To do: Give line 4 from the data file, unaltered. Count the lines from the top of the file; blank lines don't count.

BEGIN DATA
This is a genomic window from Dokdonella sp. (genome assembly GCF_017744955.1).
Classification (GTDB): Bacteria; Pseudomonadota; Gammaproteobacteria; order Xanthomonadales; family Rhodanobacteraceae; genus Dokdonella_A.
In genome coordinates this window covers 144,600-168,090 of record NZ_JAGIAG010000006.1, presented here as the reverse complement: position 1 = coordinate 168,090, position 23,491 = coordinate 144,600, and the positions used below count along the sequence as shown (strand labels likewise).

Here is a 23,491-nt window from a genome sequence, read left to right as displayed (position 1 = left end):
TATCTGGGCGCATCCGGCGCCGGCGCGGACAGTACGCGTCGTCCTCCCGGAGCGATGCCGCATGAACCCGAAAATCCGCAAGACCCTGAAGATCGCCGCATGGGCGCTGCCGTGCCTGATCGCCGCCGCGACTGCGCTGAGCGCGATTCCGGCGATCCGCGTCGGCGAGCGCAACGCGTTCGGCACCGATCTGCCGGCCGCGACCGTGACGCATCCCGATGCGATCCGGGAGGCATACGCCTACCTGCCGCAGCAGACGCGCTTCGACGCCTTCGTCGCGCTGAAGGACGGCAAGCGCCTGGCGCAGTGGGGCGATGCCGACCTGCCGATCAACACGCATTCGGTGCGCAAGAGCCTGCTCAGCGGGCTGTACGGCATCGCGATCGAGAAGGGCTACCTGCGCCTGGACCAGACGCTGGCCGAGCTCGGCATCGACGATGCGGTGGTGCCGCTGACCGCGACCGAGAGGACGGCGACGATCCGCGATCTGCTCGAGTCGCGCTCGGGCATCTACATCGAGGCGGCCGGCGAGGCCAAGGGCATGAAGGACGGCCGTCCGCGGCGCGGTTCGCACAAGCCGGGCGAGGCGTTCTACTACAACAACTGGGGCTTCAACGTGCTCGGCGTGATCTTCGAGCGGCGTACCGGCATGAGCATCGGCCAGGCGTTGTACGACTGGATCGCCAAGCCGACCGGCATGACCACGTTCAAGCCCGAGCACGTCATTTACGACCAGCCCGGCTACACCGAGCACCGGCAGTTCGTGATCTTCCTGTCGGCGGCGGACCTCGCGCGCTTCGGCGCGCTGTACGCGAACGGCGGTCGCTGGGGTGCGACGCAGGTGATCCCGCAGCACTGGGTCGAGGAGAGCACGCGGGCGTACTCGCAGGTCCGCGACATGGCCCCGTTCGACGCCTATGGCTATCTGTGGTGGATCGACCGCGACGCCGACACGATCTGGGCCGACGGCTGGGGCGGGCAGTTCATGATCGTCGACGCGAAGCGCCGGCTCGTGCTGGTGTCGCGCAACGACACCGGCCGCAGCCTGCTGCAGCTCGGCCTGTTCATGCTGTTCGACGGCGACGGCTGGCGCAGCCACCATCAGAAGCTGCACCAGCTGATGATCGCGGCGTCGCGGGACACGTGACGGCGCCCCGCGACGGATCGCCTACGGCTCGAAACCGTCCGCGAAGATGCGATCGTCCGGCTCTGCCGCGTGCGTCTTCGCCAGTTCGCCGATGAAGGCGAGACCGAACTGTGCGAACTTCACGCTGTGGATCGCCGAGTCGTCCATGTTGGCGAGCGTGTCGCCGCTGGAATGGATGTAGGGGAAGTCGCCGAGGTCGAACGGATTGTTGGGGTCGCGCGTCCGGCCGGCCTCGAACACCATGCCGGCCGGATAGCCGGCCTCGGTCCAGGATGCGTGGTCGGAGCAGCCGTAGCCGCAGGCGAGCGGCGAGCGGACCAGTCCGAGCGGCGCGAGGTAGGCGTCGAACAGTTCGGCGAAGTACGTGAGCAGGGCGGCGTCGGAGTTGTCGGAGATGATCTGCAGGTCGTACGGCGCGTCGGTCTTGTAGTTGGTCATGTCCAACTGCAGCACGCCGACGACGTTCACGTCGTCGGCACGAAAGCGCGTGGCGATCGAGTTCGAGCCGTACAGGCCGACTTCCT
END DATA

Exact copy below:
Here is a 23,491-nt window from a genome sequence, read left to right as displayed (position 1 = left end):